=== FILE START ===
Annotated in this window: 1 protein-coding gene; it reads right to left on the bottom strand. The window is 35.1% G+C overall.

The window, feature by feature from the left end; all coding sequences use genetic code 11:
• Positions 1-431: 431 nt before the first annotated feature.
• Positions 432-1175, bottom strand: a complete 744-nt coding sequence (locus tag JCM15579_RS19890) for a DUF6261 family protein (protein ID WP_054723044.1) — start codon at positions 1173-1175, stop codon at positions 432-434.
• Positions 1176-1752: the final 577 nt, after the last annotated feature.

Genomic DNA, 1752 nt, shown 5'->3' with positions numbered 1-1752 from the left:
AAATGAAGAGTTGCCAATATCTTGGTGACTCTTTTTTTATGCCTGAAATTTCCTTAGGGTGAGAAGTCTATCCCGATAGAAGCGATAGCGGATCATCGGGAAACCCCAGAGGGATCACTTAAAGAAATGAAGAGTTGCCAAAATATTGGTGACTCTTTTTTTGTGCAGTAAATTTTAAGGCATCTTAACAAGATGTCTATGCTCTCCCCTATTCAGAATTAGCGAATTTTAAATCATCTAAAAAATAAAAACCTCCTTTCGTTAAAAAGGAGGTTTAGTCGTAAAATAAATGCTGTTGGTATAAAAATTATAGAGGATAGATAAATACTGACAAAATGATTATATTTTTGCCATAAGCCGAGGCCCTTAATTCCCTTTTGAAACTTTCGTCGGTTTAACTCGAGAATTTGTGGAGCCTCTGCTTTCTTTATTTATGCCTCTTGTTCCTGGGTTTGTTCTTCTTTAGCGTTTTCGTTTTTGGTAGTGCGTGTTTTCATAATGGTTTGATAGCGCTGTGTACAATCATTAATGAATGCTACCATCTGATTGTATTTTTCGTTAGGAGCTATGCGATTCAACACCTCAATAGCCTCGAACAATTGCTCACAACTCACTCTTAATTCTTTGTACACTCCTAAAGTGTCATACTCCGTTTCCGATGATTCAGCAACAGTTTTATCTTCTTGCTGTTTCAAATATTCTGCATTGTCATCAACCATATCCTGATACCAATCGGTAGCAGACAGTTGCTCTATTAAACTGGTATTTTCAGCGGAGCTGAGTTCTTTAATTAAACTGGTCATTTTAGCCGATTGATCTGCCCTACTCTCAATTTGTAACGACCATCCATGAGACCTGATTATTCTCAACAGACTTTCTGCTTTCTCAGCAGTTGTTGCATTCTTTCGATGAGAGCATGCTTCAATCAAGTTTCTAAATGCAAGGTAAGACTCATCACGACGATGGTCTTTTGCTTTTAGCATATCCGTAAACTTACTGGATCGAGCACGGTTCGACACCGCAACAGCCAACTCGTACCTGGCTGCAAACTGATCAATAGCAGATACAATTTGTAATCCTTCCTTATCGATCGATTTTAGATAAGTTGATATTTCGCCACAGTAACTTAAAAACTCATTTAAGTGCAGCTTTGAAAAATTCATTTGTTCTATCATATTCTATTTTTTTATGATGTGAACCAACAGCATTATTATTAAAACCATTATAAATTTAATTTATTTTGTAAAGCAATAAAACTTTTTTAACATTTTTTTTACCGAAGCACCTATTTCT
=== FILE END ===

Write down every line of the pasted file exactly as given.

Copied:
Annotated in this window: 1 protein-coding gene; it reads right to left on the bottom strand. The window is 35.1% G+C overall.

The window, feature by feature from the left end; all coding sequences use genetic code 11:
• Positions 1-431: 431 nt before the first annotated feature.
• Positions 432-1175, bottom strand: a complete 744-nt coding sequence (locus tag JCM15579_RS19890) for a DUF6261 family protein (protein ID WP_054723044.1) — start codon at positions 1173-1175, stop codon at positions 432-434.
• Positions 1176-1752: the final 577 nt, after the last annotated feature.

Genomic DNA, 1752 nt, shown 5'->3' with positions numbered 1-1752 from the left:
AAATGAAGAGTTGCCAATATCTTGGTGACTCTTTTTTTATGCCTGAAATTTCCTTAGGGTGAGAAGTCTATCCCGATAGAAGCGATAGCGGATCATCGGGAAACCCCAGAGGGATCACTTAAAGAAATGAAGAGTTGCCAAAATATTGGTGACTCTTTTTTTGTGCAGTAAATTTTAAGGCATCTTAACAAGATGTCTATGCTCTCCCCTATTCAGAATTAGCGAATTTTAAATCATCTAAAAAATAAAAACCTCCTTTCGTTAAAAAGGAGGTTTAGTCGTAAAATAAATGCTGTTGGTATAAAAATTATAGAGGATAGATAAATACTGACAAAATGATTATATTTTTGCCATAAGCCGAGGCCCTTAATTCCCTTTTGAAACTTTCGTCGGTTTAACTCGAGAATTTGTGGAGCCTCTGCTTTCTTTATTTATGCCTCTTGTTCCTGGGTTTGTTCTTCTTTAGCGTTTTCGTTTTTGGTAGTGCGTGTTTTCATAATGGTTTGATAGCGCTGTGTACAATCATTAATGAATGCTACCATCTGATTGTATTTTTCGTTAGGAGCTATGCGATTCAACACCTCAATAGCCTCGAACAATTGCTCACAACTCACTCTTAATTCTTTGTACACTCCTAAAGTGTCATACTCCGTTTCCGATGATTCAGCAACAGTTTTATCTTCTTGCTGTTTCAAATATTCTGCATTGTCATCAACCATATCCTGATACCAATCGGTAGCAGACAGTTGCTCTATTAAACTGGTATTTTCAGCGGAGCTGAGTTCTTTAATTAAACTGGTCATTTTAGCCGATTGATCTGCCCTACTCTCAATTTGTAACGACCATCCATGAGACCTGATTATTCTCAACAGACTTTCTGCTTTCTCAGCAGTTGTTGCATTCTTTCGATGAGAGCATGCTTCAATCAAGTTTCTAAATGCAAGGTAAGACTCATCACGACGATGGTCTTTTGCTTTTAGCATATCCGTAAACTTACTGGATCGAGCACGGTTCGACACCGCAACAGCCAACTCGTACCTGGCTGCAAACTGATCAATAGCAGATACAATTTGTAATCCTTCCTTATCGATCGATTTTAGATAAGTTGATATTTCGCCACAGTAACTTAAAAACTCATTTAAGTGCAGCTTTGAAAAATTCATTTGTTCTATCATATTCTATTTTTTTATGATGTGAACCAACAGCATTATTATTAAAACCATTATAAATTTAATTTATTTTGTAAAGCAATAAAACTTTTTTAACATTTTTTTTACCGAAGCACCTATTTCT